Rape of Lucrece

Rape of Lucrece

Rape of Lucrece

Rape of Lucrece


The Early Editions. The first edition of "LUCRECE" was published in quarto in 1594, with the following title-page:-- "LVCRECE | LONDON. | Printed by Richard Field, for John Harrison, and are | to be sold at the signe of the White Greyhound I in Paules Church-yard. 1594 |."*

The running title is "The Rape of Lvcrece." The Bodleian Library copies of this edition differ in some important readings, showing that the text was corrected while passing through the press. Seven new editions appeared by the year 1655; the 1616 issue purported to be "newly revised," but the variant readings are of very doubtful value.

The Source of the Plot. The story of Lucrece had been treated by many English writers before Shakespeare chose it as the subject of 'the second heir' of his invention. Chaucer told her story in his Legend of Good Women, quoting 'Ovid and Titus Livius' as his originals (cp. Ovid's Fasti, ii. 741; Livy, Bk. 1, chs. 57, 58). Lydgate treated the same theme in his ' Falls of Princes'; Painter, in his "Palace of Pleasure," 1567. There were other English renderings, notably "ballads" entered on the Stationers' Registers in the years 1568, 1570; a ballad was also printed in 1576.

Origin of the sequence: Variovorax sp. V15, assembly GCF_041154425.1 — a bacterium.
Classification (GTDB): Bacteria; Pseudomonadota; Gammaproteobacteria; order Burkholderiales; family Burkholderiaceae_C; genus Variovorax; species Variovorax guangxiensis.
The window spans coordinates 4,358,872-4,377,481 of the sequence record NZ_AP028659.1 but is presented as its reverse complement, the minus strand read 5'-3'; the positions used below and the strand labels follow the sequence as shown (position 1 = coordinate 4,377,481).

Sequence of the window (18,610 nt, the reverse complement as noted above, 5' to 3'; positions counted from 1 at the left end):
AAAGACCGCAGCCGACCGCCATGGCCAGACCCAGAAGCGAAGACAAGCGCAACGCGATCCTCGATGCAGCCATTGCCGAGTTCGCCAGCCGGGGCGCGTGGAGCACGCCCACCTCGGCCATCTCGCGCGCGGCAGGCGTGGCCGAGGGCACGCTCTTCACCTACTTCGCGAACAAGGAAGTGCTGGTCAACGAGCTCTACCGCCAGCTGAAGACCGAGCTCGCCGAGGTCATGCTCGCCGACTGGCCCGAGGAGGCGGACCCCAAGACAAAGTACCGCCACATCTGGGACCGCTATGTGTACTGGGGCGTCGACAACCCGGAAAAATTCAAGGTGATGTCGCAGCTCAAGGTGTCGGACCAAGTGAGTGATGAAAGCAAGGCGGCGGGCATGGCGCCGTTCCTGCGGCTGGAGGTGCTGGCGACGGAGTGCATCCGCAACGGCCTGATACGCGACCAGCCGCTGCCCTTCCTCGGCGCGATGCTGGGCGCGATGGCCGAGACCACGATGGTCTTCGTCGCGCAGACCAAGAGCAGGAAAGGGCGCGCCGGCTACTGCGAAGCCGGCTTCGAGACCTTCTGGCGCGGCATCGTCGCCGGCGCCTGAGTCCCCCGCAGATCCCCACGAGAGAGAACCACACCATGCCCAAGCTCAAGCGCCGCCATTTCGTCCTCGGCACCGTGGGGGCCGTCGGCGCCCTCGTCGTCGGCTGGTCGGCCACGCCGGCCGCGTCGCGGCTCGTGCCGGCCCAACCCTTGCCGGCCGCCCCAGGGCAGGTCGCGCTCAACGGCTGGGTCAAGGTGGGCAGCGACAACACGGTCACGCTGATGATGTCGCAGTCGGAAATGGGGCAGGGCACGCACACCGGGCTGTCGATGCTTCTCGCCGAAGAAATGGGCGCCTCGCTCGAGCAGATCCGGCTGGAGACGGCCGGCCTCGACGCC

"The Venus and Adonis did not perhaps allow the display of the deeper passions. But the story of Lucretia seems to favour, and even demand, their intensest workings. And yet we find in Shakespeare's management of the tale neither pathos nor any other dramatic quality. There is the same minute and faithful imagery as in the former poem, in the same vivid colours, inspirited by the same impetuous vigour of thought, and diverging and contracting with the same activity of the assimilative and of the modifying faculties; and with a yet larger display, and a wider range of knowledge and reflection; and lastly, with the same perfect dominion, often domination, over the whole world of language. What, then, shall we say? even this, that Shakespeare, no mere child of nature, no automaton of genius; no passive vehicle of inspiration possessed by the spirit, not possessing it: first studied patiently, meditated deeply, understood minutely, till knowledge, become habitual and intuitive, wedded itself to his habitual feelings, and at length gave birth to that stupendous power, by which he stands alone, with no equal or second in his own class; to that power which seated him on one of the two glorysmitten summits of the poetic mountain, with Milton as his compeer not rival. . . . All things and modes of action shape themselves anew in the being of Milton; while Shakespeare becomes all things, yet for ever remaining himself. O what great men hast thou produced, England! my country! Truly, indeed,

"Must we be free or die, who speak the tongue,

Which Shakespeare spake; the faith and morals hold,

Which Milton held; in every thing we are sprung

Of earth's first blood, have titles manifold."


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